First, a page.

expectations of an entry-level writer

Subject: expectations of an entry-level writer
From: Anne Halsey <JMH42 -at- AOL -dot- COM>
Date: Mon, 27 Oct 1997 20:28:43 -0500

Bruce Byfield was frustrated by my presentation of what a
former employer of mine required of an entry level tech writer.

Bruce ... I understand that many students are frustrated by the
catch-22 nature of the TC workplace in the 90s. I'm afraid,
however, that this is indicative of at least part of the reality
of today's workplace (requiring a minimum skill set and experience
level for entry-level positions).

Much as you and others may wish it otherwise, the reality of
corporate life today is that many, if not most, companies do not
hire until they have a screaming need for a warm body. Consequently,
companies are more and more resorting to skilled contractors
to fill open positions.

But if this is the reality of environment, you may ask, how can a
student ever expect to get a job?

Internships. Apply for 'em. Take 'em even if they pay low wages,
or no wage at all. Soak up knowledge. Find a mentor. Find out what
the most hated writer task is, and volunteer to help with it.

We hired recent grads at several former companies - IF they had
shown the initiative to get internship experience while in school.
I've worked for firms (including my current one) where we had formal
or informal internship programs; I've also worked at firms where
establishing an internship policy was as simple as defining a need
and finding a school or program that sponsored internships.

However - if a recent grad could not point to internship or coop
experience, we usually would not consider hiring. Why?
Because taking that extra step to pursue an internship showed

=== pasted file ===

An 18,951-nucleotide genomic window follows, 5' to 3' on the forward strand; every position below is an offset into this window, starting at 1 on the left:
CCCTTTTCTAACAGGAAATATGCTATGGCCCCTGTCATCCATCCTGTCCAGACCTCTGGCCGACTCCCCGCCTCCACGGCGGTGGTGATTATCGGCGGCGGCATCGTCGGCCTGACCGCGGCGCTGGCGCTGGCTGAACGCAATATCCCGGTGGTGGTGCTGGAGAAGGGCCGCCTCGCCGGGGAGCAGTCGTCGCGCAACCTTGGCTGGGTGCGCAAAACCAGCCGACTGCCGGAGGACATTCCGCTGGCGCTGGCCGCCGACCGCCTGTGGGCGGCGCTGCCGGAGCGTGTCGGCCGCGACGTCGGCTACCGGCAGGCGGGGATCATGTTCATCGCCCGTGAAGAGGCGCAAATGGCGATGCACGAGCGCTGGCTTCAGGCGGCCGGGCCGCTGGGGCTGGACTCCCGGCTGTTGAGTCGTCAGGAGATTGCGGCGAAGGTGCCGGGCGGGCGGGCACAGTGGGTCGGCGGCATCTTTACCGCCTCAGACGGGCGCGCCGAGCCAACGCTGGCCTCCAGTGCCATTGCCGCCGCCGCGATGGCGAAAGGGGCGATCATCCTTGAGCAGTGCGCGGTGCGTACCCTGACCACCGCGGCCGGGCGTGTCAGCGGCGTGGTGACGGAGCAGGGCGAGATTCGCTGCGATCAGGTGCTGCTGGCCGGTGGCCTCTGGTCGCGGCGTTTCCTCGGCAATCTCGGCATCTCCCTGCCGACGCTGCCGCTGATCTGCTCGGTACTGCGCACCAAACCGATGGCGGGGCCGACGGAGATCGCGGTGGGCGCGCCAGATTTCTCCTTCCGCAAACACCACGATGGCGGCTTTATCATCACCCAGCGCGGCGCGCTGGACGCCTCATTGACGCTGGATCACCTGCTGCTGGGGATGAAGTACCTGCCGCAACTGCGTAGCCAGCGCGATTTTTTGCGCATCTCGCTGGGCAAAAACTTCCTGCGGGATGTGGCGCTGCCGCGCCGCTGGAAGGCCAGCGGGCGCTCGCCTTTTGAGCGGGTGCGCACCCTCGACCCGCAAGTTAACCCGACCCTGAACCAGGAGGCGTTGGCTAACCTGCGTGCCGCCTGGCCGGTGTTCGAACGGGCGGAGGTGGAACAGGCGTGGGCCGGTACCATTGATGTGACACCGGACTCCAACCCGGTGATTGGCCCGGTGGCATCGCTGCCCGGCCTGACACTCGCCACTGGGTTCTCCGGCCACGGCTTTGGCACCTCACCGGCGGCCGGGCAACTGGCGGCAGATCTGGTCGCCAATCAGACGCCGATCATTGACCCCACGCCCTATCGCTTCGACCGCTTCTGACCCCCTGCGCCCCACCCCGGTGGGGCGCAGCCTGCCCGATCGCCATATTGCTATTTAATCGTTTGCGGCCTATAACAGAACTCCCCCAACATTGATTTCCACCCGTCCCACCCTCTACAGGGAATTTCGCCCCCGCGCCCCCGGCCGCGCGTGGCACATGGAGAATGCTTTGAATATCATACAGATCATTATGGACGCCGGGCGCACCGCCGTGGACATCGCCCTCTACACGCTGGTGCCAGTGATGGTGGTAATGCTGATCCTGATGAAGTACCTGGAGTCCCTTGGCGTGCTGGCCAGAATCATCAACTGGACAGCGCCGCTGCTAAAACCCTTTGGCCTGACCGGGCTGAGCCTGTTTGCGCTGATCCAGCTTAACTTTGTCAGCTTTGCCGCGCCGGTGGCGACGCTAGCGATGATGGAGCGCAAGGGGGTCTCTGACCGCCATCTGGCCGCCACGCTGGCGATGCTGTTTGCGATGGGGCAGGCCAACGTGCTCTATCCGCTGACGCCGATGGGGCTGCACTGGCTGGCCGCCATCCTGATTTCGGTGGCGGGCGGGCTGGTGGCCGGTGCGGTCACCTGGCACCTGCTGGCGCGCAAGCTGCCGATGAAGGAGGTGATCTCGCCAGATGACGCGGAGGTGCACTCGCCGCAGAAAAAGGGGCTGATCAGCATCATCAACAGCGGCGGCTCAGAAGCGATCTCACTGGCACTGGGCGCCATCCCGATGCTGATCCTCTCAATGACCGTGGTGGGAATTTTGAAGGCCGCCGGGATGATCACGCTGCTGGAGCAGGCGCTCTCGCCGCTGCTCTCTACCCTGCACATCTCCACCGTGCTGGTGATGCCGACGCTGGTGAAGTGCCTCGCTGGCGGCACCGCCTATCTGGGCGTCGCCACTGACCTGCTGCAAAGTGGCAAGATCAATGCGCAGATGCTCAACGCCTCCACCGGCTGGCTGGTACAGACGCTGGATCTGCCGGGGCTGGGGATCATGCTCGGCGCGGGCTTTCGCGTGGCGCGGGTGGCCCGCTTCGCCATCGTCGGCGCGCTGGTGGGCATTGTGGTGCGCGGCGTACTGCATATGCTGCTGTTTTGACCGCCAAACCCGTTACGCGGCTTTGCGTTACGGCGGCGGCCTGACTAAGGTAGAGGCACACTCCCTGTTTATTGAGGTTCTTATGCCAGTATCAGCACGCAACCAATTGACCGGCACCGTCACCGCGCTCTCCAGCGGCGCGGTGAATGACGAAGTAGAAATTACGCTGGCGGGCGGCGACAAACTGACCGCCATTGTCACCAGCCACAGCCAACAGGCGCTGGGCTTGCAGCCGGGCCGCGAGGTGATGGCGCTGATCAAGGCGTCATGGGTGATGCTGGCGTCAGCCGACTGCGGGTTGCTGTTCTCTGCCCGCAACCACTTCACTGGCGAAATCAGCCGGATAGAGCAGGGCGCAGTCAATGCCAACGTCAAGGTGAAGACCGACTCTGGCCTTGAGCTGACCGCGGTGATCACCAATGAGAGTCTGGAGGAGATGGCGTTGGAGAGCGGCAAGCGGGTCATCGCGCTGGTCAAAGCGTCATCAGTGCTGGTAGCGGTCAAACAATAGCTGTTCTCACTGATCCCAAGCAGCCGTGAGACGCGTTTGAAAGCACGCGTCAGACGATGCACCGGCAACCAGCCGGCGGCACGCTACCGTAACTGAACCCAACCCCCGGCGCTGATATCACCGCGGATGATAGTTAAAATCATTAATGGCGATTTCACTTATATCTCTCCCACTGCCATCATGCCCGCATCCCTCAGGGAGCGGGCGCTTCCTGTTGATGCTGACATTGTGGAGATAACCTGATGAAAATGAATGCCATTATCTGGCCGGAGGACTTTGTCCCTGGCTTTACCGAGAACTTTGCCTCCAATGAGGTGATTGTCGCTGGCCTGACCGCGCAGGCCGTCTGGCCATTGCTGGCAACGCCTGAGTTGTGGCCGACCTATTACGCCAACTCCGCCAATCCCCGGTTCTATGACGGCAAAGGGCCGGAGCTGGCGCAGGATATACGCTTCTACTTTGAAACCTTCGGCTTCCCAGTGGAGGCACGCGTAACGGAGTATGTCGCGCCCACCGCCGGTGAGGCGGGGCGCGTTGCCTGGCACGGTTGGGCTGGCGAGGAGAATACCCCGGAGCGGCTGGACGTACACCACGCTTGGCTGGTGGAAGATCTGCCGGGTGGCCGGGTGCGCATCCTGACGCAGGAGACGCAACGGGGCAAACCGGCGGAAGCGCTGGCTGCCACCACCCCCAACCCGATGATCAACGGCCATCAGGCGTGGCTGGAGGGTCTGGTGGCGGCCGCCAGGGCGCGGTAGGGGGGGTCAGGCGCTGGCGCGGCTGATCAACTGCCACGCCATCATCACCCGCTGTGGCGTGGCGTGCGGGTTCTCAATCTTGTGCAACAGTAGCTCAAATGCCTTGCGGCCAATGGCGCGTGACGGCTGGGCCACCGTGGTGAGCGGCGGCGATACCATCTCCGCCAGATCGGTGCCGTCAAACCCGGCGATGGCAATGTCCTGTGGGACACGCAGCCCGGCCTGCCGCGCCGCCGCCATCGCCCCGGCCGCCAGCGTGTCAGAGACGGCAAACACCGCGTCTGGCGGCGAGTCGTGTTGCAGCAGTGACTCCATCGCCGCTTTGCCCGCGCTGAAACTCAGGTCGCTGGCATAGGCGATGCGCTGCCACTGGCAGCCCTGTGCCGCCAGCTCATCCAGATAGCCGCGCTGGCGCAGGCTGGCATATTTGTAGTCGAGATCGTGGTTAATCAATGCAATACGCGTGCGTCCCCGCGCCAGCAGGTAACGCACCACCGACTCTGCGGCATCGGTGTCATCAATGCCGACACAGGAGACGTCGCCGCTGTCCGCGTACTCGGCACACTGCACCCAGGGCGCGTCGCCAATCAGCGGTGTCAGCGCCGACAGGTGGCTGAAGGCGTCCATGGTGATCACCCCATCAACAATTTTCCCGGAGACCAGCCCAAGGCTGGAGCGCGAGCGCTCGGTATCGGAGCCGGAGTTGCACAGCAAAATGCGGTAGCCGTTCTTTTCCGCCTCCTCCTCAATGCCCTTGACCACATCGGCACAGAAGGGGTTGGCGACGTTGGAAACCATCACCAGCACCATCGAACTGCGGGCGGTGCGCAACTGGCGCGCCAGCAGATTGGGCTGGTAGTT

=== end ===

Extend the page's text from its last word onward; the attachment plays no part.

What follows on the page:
my colleagues and I that a student was serious about the
profession, and virtually guaranteed that the candidate had at
least a rudimentary exposure to the corporate environment.
Failing to take it indicated the lack of those qualities.

Now I'll throw in a little generalization. As I stated above, many
companies do not hire until they have a screaming need for a warm body.
The reality is that most companies need someone who can hit the
ground running - or at least walking briskly. Comapnies don't have the
time to teach someone how to use a styleguide, or WHY to use one ...
employers want to be able to tell someone what styleguide they use,
and assume the candidate can figure out how to find her/his own answers.
Employers don't have the time to teach someone the difference between first,
second, and third person; passive versus active voice; or past/present/future

tense. Employers expect a candidate to know what those things are, and
to be able to write in the voice/tense/person appropriate for the

Employers don't have the time to teach someone what a hierarchical
procedure is; nor do they have the time to teach the basics of logging on
to a PC, copying files, creating a new (insert your favorite publisher)
how to import graphics into a file, what a component callout is. Someone
who has a year of experience (even internship experience) under his/her
belt shouldn't need to be taught those things.

Employers should be able to expect an entry-level communicator to have
at least having a passing familiarity with the tools of the trade. This
not only the publishing tools (DTP programs, screen capture programs,
draw programs, and conversion programs like Acrobat) but the office tools
as well (conference calling, voice messaging, copy machines, FAX
machines, and the like).

Anne Halsey
jmh42 -at- aol -dot- com

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